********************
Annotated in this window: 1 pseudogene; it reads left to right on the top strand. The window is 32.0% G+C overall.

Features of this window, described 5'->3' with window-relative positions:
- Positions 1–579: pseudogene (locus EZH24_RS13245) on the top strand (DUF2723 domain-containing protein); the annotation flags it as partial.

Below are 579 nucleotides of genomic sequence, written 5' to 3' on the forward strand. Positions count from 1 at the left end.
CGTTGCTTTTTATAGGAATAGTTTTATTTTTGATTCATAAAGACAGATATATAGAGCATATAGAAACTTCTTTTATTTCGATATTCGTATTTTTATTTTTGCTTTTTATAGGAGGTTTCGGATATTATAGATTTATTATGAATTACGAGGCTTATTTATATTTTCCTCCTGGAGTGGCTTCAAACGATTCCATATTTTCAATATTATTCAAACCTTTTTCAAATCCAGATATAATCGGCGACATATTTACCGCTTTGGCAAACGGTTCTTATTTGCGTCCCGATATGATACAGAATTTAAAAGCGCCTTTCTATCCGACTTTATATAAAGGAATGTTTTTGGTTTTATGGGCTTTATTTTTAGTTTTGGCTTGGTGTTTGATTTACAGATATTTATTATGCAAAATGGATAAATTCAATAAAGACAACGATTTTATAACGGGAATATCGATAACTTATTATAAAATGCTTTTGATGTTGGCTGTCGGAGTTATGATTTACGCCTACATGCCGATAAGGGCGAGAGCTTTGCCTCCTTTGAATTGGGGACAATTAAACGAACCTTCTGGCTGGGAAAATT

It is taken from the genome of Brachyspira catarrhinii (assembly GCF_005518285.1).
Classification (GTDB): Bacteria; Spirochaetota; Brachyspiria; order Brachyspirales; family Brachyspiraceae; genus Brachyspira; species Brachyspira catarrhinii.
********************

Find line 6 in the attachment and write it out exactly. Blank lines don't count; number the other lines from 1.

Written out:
It is taken from the genome of Brachyspira catarrhinii (assembly GCF_005518285.1).